Thursday, 26 January 2017: 2:30 PM
602 (Washington State Convention Center )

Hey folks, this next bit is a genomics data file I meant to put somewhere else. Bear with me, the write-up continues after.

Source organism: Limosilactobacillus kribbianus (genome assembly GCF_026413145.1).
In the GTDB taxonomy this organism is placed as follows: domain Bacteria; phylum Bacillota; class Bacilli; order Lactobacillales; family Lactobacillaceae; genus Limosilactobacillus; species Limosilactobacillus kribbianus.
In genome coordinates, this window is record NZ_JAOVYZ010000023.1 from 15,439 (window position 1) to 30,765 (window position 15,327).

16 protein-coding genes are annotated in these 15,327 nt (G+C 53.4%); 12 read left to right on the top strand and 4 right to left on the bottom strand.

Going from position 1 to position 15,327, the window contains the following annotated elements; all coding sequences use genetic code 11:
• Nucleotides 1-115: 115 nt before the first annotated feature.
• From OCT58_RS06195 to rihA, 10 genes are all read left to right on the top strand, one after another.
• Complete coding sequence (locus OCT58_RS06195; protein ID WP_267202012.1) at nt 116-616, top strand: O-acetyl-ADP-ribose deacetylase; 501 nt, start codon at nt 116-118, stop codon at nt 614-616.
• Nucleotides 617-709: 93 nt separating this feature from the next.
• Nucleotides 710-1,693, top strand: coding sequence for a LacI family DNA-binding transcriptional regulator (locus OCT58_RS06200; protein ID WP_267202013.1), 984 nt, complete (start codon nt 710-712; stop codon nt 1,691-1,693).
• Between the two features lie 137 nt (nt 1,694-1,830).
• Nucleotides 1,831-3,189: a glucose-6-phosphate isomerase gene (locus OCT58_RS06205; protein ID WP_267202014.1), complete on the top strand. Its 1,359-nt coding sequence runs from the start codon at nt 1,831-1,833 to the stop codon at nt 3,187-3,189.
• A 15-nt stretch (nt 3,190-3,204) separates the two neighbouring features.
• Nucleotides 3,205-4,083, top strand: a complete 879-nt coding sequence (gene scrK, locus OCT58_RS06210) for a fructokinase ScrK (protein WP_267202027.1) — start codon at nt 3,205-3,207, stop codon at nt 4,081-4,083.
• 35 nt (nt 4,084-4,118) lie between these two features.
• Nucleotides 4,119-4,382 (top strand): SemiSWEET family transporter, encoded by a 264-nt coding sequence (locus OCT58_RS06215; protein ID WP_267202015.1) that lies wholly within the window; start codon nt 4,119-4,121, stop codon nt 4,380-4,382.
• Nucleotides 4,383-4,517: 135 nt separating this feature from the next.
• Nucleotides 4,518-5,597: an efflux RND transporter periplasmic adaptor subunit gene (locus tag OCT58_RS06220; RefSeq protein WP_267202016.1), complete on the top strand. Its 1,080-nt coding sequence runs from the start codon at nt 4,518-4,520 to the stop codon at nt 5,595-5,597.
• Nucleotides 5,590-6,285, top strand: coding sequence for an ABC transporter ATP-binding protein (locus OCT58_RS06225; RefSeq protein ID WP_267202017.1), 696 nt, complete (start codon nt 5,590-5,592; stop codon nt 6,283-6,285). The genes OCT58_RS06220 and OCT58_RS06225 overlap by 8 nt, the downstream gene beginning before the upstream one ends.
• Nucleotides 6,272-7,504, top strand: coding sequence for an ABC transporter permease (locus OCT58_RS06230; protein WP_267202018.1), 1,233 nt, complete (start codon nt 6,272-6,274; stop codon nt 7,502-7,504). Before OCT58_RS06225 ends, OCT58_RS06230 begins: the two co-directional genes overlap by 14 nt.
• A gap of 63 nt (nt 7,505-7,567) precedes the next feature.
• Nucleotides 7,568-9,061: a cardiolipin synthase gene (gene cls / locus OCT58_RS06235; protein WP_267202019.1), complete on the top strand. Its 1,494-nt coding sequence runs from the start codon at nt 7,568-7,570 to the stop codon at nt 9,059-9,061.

The large-scale circulation drivers of North China drought persisting from boreal spring to summer and its potential predictability in ENSEMBLES multi-model seasonal retrospective forecast are investigated in this study. It is shown that drought over North China both in spring and summer is directly related to lower-tropospheric anomalous cyclone over Northwestern Pacific and weaker upper level westerly north to the jet core due to tropospheric temperature cooling along the westerly jet core. The consecutive spring-summer North China drought tends to occur in the year when La Niña in the previous winter develops to El Niño in the subsequent winter, when the two key circulation anomalies are both observed. In the spring following La Niña (summer preceding El Niño peak phase), the anomalous lower-tropospheric cyclone in the western North Pacific is forced by cool (warm) SST anomalies over central Pacific through Pacific-East Asian teleconnection (Matsuno-Gill response to anomalous heating equatorial central-eastern Pacific), and cooling along the upper-level westerly jet is resulted from wave train triggered by heating anomalies of excessive precipitation in the maritime continent (upper-level circumglobal teleconnection by less rainfall over Indian monsoon). The hindcasts of the ENSEMBLES started from 1st May reasonably predicted the dry condition over North China in the observed summer drought years but with weaker magnitude. The reasonable prediction is because that warm SST anomalies over equatorial Pacific Ocean and associated atmospheric teleconnection are well predicted.
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